Were all my joys essential, and so mighty,
As the affected world believes I taste,

10
This object were enough t unsweeten all.
Though, in thy absence, I had suffering,
And felt within me a strong sympathy,
While for my sake their cruelty did vex
And fright thy nerves with horror of thy sense,
Yet in this spectacle I apprehend
More grief, than all my imagination
Could let before into me. Didst not curse me
Upon the torture?
Al. Good my lord, let not

20 The thought of what I suffer'd dwell upon Your memory; they could not punish more Than what my duty did oblige to bear For you and justice : but there's something in Your looks presents more fear, than all the malice Of my tormentors could affect my soul with.

hat paleness, and the other forms you wear, Would well become a guilty admiral, one

move

To assure their adventures made in everything,
Goodness, confin’d within poor flesh and blood,
Hath but a queasy and still sickly state ;
A musical hand should only play on her,
Fluent as air, yet every touch command.

King. No more :
Commend us to the admiral, and say
The king will visit him, and bring health.

Fath. I will not doubt that blessing, and shall Nimbly with this command.

10 The King visits the ADMIRAL. KING. ADMIRAL. His wife, and futher. King. No ceremonial knees,Give me thy heart, my dear, my honest Chabot ; And yet in vain I challenge that; 'tis here Already in my own, and shall be cherish'd With care of my best life: no violence Shall ravish it from my possession ; Not those distempers that infirm my blood And spirits, shall betray it to a fear: When time and nature join to dispossess My body of a cold and languishing breath ; 20 No stroke in all my arteries, but silence In every faculty ; yet dissect me then, And in my heart the world shall read thee living ; And, by the virtue of thy name writ there, That part of me shall never putrify, When I am lost in all my other dust.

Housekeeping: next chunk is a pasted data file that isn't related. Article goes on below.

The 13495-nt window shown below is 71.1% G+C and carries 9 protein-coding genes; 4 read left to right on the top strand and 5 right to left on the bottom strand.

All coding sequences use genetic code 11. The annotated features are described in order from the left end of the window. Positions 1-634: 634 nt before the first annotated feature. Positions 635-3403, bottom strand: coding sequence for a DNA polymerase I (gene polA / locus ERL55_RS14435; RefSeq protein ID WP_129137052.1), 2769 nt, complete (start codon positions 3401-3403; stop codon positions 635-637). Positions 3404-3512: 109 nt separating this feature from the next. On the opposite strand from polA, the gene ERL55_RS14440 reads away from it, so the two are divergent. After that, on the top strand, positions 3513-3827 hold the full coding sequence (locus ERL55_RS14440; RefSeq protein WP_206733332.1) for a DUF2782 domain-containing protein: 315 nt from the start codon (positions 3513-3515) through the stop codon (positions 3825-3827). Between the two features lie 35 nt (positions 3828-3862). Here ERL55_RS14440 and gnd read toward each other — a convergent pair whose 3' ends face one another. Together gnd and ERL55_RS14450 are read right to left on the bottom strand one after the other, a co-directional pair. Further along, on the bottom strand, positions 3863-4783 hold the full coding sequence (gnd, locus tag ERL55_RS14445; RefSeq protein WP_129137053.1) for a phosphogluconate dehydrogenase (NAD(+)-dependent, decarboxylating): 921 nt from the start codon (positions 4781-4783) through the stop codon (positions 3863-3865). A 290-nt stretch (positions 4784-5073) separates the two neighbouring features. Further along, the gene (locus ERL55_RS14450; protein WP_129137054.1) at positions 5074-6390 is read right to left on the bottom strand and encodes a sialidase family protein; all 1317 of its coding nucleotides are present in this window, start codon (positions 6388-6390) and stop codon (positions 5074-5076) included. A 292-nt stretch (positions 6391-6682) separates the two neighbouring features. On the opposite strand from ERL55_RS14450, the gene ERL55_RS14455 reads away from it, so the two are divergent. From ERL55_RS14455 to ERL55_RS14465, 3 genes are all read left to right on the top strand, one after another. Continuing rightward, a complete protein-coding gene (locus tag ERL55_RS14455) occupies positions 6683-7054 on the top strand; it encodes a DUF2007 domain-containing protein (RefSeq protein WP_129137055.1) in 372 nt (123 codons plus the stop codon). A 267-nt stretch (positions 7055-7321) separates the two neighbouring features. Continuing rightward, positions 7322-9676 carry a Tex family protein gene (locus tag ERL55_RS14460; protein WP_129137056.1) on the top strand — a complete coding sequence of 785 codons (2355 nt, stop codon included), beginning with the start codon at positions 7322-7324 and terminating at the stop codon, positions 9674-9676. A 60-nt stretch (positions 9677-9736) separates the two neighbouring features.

Adm. You too much honour your poor servant, My heart despairs so rich a monument, But when it diesKing. I wo'not hear a sound

30 Of any thing that trenched

death. He speaks the funeral of my crown, that prophesies So unkind a fate : we'll live and die together. And by that duty, which hath taught you hitherto All loyal and just services, I charge thee, Preserve thy heart for me, and thy reward, Which now shall crown thy merits.

upon

Adm. have found

sir ;

10

A glorious harvest in your favour, sir ;
And by this overflow of royal grace,
All my deserts are shadows and fly from me:
I have not in the wealth of my desires
Enough to pay you now

King. Express it in some joy then.